Reading seeks to curb traffic as growth fuels pollution

 

Reading Borough Council is proposing a raft of measures to tackle congestion and air pollution, including a possible workplace parking levy.

Proposals in a new Local Transport Plan to be put before the council's policy committee next week include ‘a Workplace Parking Levy; a Clean Air Zone / Low Emission Zone; road charging and a package of complementary measures which could include traffic management, access restrictions, park and ride, Mass Rapid Transit and bus priority, public transport information, ticketing improvements and walking and cycling improvements’.

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The council said the schemes are part of its three key objectives to reducing congestion, improving air quality and encouraging people to switch to sustainable modes of transport.

It said the workplace parking levy would ‘largely follow the model already in operation in Nottingham’, which was introduced in 2012 and works by annual charge being imposed on employers with more than 10 workplace parking spaces.

The council said the attractiveness of the town for businesses and new homes has resulted in a population increase and fuelled car use. The plan aims to help it cope with future growth and help tackle dangerous levels of nitrogen dioxide associated with congestion.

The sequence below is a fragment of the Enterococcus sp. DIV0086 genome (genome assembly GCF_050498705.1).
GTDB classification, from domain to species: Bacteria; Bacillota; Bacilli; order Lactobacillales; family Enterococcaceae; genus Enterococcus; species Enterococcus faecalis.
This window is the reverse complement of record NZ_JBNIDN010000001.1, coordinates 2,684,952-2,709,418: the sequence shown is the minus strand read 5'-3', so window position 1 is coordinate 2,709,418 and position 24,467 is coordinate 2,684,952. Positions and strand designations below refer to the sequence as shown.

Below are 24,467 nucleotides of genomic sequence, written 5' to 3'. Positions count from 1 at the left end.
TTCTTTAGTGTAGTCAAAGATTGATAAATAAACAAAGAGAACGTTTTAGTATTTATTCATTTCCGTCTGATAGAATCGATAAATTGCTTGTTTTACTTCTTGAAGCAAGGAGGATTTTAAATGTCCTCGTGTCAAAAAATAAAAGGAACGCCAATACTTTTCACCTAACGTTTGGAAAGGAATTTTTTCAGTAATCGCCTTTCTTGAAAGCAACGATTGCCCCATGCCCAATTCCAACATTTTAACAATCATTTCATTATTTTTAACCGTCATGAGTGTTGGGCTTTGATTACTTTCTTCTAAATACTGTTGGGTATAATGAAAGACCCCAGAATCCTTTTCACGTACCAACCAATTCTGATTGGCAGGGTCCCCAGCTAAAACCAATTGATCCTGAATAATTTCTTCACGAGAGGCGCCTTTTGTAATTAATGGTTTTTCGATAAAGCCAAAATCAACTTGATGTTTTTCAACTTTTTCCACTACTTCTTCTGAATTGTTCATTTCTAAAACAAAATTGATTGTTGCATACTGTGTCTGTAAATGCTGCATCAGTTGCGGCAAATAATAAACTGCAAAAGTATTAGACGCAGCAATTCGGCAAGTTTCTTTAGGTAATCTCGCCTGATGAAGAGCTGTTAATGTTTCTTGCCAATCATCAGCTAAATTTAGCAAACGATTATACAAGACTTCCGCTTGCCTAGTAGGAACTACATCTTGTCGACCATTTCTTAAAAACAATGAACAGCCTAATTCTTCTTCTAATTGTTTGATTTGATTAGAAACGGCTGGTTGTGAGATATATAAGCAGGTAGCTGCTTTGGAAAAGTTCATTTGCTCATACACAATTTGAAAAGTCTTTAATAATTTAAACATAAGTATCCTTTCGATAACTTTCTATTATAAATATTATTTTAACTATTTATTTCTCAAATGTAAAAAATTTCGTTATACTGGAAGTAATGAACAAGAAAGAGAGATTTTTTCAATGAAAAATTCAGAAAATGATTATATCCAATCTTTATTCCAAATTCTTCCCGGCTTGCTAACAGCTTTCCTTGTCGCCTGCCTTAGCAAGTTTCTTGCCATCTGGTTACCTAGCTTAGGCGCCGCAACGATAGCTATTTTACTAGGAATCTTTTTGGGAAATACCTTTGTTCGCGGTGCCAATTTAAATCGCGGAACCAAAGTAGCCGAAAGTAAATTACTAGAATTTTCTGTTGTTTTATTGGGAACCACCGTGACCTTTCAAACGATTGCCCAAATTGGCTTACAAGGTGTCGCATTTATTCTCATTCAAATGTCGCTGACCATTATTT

Without methods of managing traffic growth it ‘is unlikely to be able to meet the identified transport, growth and air quality challenges,’ officials said.

Tony Page, lead councillor for transport said a Car Parking and Air Quality Management Strategy would be a key element of the plan, based on up-to-date information on commuter travel and parking in the borough, and the impact on congestion and pollution levels in the town.

He said: ‘The council will look closely at demand management measures already in operation in other parts of the country and the benefits or otherwise of introducing such schemes in Reading.

‘With Government funding unlikely, a key consideration will include using income generated by any demand management scheme to fund other transport improvements.’

He suggested that these could include road improvements or developing the case for a third Thames Bridge.

Officials said a borough wide survey of commuter movements and parking would take place in the autumn to inform the future strategy.

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